How to fix your cyber security like a conman would

No small business wants to deal with a security breach. But cyber crime is a reality that your business should factor into its risk management plan. Here, we share cyber security tips from an ex-conman.
· 14 March 2023 · 4 minute read

It’s a question that plagues the technological age: how can small businesses protect themselves from internet fraud? Here, former conman turned cyber expert Frank Abagnale reveals how to boost your security and help fix the problem of scams.


Why is now the time to think about cyber security?

Australians lose tens of millions of dollars a year to scammers online. Whether through scam emails, phishing or ransomware, hundreds of thousands of small businesses have been targeted by cyber crime.

Frank W. Abagnale is a former con-artist, who was famously profiled in Steven Spielberg’s 2002 film ‘Catch Me If You Can’. These days, he applies his knowledge of scamming to today’s cyber security issues. Here, Frank explains how scams work and shares his top tips for protecting your business from a cyber attack.


What you need to know about social engineering

According to Frank, not a soul on Earth is immune from being targeted by cyber crime, and new scams are being invented every single day. Frank’s past experience as a conman gives him a unique insight into a lesser-known method used by hackers called “social engineering”. This method refers to the use of human interactions to gain access to systems.

“The whole social engineering aspect of scamming hasn’t changed in 40 years. Scammers, conmen, and criminals all stay the same, but their methods have changed significantly,” Frank explains.

“These scams are scams that are 50 years old. It’s just the methods have changed. The criminal mind has not changed much at all. There is no foolproof system, and if you think there is you haven’t taken into account the creativity of fools. We can make it so difficult for a criminal, we have the technology, but if you don’t use it, it’s worthless. If you don’t use it, you’re becoming a victim.”

Frank says that the best protection from scams is to educate ourselves on the methods scammers use to infiltrate our lives. That way, we can know what to look for if hackers attempt to target our personal and business critical information.


What you need to know about passwords

Passwords have been broken from the start, according to Frank. “We have to do away with passwords. They’re invented for treehouses.”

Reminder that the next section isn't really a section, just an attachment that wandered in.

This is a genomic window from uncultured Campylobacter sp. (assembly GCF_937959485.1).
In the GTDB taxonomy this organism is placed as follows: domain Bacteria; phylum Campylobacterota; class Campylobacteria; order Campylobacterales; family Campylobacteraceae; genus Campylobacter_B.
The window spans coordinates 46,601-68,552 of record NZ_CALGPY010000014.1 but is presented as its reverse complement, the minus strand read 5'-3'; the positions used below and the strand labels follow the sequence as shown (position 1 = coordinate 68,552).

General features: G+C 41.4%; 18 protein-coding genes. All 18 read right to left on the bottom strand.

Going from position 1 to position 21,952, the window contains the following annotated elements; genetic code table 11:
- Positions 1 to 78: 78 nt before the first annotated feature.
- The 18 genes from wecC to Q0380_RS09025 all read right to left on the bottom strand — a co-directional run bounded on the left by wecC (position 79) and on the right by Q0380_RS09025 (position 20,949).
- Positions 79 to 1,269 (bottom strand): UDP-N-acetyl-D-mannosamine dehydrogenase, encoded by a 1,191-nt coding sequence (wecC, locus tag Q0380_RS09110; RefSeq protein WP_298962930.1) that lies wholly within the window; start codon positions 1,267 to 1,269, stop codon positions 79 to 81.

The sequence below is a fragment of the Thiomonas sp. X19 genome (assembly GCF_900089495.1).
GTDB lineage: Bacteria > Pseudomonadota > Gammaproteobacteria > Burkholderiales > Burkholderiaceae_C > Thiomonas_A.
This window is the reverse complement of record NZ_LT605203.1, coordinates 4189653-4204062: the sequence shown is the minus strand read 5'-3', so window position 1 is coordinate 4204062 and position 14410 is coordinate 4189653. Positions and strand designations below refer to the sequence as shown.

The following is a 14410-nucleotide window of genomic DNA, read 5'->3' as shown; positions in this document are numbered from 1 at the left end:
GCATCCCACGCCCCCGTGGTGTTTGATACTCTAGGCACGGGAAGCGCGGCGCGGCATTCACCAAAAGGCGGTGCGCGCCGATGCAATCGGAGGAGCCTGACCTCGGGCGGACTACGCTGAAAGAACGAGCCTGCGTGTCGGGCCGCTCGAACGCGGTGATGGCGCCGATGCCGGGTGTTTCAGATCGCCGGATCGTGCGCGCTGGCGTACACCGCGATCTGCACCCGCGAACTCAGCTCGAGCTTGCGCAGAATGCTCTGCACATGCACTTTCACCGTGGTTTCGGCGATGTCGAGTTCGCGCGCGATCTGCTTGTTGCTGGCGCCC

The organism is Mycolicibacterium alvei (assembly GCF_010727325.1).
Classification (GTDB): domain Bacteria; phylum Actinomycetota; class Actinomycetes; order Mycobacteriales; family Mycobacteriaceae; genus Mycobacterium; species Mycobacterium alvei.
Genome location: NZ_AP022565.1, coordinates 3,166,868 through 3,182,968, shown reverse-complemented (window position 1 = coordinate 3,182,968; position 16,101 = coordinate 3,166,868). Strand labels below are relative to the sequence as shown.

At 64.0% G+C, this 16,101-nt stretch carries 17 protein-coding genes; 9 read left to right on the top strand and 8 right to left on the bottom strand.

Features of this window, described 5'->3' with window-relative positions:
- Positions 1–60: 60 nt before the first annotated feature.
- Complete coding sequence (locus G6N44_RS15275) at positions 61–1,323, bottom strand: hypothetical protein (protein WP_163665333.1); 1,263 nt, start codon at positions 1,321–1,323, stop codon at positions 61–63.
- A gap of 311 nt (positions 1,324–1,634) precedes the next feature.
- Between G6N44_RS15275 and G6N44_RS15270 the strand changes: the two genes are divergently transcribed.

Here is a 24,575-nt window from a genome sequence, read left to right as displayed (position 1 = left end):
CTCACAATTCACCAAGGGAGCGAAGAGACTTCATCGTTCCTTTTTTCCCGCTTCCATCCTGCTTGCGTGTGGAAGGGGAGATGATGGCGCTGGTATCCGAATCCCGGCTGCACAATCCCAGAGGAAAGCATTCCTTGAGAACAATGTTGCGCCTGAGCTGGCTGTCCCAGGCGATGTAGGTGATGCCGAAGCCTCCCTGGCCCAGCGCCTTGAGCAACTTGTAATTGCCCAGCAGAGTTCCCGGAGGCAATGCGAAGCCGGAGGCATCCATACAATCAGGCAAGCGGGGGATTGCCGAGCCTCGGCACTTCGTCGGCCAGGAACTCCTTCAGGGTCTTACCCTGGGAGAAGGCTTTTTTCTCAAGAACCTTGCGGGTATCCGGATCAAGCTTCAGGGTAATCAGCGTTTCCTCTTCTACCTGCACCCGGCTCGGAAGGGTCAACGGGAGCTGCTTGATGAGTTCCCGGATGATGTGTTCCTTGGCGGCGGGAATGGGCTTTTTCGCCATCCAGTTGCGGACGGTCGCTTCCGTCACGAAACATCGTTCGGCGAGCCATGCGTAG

His solution? Get rid of passwords altogether and instead rely on smart devices and apps to identify you and your team whenever you log in to a secure system.

“[Passwords] were invented in 1964 and we’re still using them. We have developed technology to eliminate passwords and identify you by your device. [For example] you might walk up to an ATM with your iPhone and open the bank’s app and it identifies you from your device. If I call the bank’s call centre, they recognise my device and I’ll open the app to verify.”

When you use your device to access systems, you won’t have to provide answers to any security questions, Frank says. You’ll be recognised by your device alone, due to a technology called Trusona that’s funded by Microsoft.

“We’re slowly now in Japan and Europe getting away from passwords. I predict, as [technological research firm] Gartner does, that in the coming years we’ll see passwords go away, and that will put a huge dent in cyber crime.”


What you can do today to help protect your business tomorrow

Whatever your current cyber strategy security is, learning more about how to protect your business and customers from cyber crime will help you become more secure.

Want to increase your knowledge? Our report on Managing Risks Online can help you assess and consider the risks and strategies that are relevant for your business.

Remember: taking the time to strengthen your cyber security may help save you from a costly security breach in the future.

Help fight security breaches

Are you managing risks effectively?

By signing up for Cyber Wardens, a program from the Council of Small Business Organisations of Australia (COSBOA) that aims to educate businesses like yours on how to help fight online threats.

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